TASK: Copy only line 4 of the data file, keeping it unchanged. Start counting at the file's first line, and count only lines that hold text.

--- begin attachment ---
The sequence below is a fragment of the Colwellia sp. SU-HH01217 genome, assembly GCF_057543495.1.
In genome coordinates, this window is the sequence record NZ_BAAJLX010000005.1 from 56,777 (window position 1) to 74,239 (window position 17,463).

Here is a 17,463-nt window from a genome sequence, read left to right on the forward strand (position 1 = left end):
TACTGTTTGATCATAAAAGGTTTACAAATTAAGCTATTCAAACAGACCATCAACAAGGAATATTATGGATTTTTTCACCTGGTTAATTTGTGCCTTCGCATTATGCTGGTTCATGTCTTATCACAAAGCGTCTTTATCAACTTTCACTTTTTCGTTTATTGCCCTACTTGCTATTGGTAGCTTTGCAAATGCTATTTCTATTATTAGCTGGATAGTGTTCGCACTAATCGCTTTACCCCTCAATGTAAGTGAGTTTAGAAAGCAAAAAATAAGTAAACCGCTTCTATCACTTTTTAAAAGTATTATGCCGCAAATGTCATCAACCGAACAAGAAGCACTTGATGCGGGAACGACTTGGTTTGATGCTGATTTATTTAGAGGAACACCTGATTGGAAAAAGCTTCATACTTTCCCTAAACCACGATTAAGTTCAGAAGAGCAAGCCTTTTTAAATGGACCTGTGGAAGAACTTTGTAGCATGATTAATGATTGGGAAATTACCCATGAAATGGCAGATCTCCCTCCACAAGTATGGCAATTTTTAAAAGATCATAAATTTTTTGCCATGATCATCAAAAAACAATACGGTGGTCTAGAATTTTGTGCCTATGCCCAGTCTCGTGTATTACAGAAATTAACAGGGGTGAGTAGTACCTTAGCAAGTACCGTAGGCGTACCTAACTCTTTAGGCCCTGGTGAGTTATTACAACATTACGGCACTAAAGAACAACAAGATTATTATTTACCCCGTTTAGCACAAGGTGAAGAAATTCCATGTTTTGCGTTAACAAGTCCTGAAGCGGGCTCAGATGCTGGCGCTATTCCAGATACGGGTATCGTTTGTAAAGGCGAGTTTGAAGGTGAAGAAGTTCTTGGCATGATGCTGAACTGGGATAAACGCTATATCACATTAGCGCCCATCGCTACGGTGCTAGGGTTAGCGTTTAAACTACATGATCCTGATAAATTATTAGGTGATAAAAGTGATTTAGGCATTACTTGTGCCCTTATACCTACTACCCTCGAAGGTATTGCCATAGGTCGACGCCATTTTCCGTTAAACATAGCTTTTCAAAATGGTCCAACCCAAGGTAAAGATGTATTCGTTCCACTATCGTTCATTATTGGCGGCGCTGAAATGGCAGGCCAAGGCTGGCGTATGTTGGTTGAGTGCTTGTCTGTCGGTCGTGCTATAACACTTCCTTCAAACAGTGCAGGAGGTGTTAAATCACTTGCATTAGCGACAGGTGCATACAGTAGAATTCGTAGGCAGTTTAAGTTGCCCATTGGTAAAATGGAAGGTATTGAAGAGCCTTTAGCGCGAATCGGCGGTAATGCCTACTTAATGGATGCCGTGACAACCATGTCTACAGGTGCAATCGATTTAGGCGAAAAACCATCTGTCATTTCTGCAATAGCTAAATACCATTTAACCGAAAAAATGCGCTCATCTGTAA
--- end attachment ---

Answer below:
TACTGTTTGATCATAAAAGGTTTACAAATTAAGCTATTCAAACAGACCATCAACAAGGAATATTATGGATTTTTTCACCTGGTTAATTTGTGCCTTCGCATTATGCTGGTTCATGTCTTATCACAAAGCGTCTTTATCAACTTTCACTTTTTCGTTTATTGCCCTACTTGCTATTGGTAGCTTTGCAAATGCTATTTCTATTATTAGCTGGATAGTGTTCGCACTAATCGCTTTACCCCTCAATGTAAGTGAGTTTAGAAAGCAAAAAATAAGTAAACCGCTTCTATCACTTTTTAAAAGTATTATGCCGCAAATGTCATCAACCGAACAAGAAGCACTTGATGCGGGAACGACTTGGTTTGATGCTGATTTATTTAGAGGAACACCTGATTGGAAAAAGCTTCATACTTTCCCTAAACCACGATTAAGTTCAGAAGAGCAAGCCTTTTTAAATGGACCTGTGGAAGAACTTTGTAGCATGATTAATGATTGGGAAATTACCCATGAAATGGCAGATCTCCCTCCACAAGTATGGCAATTTTTAAAAGATCATAAATTTTTTGCCATGATCATCAAAAAACAATACGGTGGTCTAGAATTTTGTGCCTATGCCCAGTCTCGTGTATTACAGAAATTAACAGGGGTGAGTAGTACCTTAGCAAGTACCGTAGGCGTACCTAACTCTTTAGGCCCTGGTGAGTTATTACAACATTACGGCACTAAAGAACAACAAGATTATTATTTACCCCGTTTAGCACAAGGTGAAGAAATTCCATGTTTTGCGTTAACAAGTCCTGAAGCGGGCTCAGATGCTGGCGCTATTCCAGATACGGGTATCGTTTGTAAAGGCGAGTTTGAAGGTGAAGAAGTTCTTGGCATGATGCTGAACTGGGATAAACGCTATATCACATTAGCGCCCATCGCTACGGTGCTAGGGTTAGCGTTTAAACTACATGATCCTGATAAATTATTAGGTGATAAAAGTGATTTAGGCATTACTTGTGCCCTTATACCTACTACCCTCGAAGGTATTGCCATAGGTCGACGCCATTTTCCGTTAAACATAGCTTTTCAAAATGGTCCAACCCAAGGTAAAGATGTATTCGTTCCACTATCGTTCATTATTGGCGGCGCTGAAATGGCAGGCCAAGGCTGGCGTATGTTGGTTGAGTGCTTGTCTGTCGGTCGTGCTATAACACTTCCTTCAAACAGTGCAGGAGGTGTTAAATCACTTGCATTAGCGACAGGTGCATACAGTAGAATTCGTAGGCAGTTTAAGTTGCCCATTGGTAAAATGGAAGGTATTGAAGAGCCTTTAGCGCGAATCGGCGGTAATGCCTACTTAATGGATGCCGTGACAACCATGTCTACAGGTGCAATCGATTTAGGCGAAAAACCATCTGTCATTTCTGCAATAGCTAAATACCATTTAACCGAAAAAATGCGCTCATCTGTAA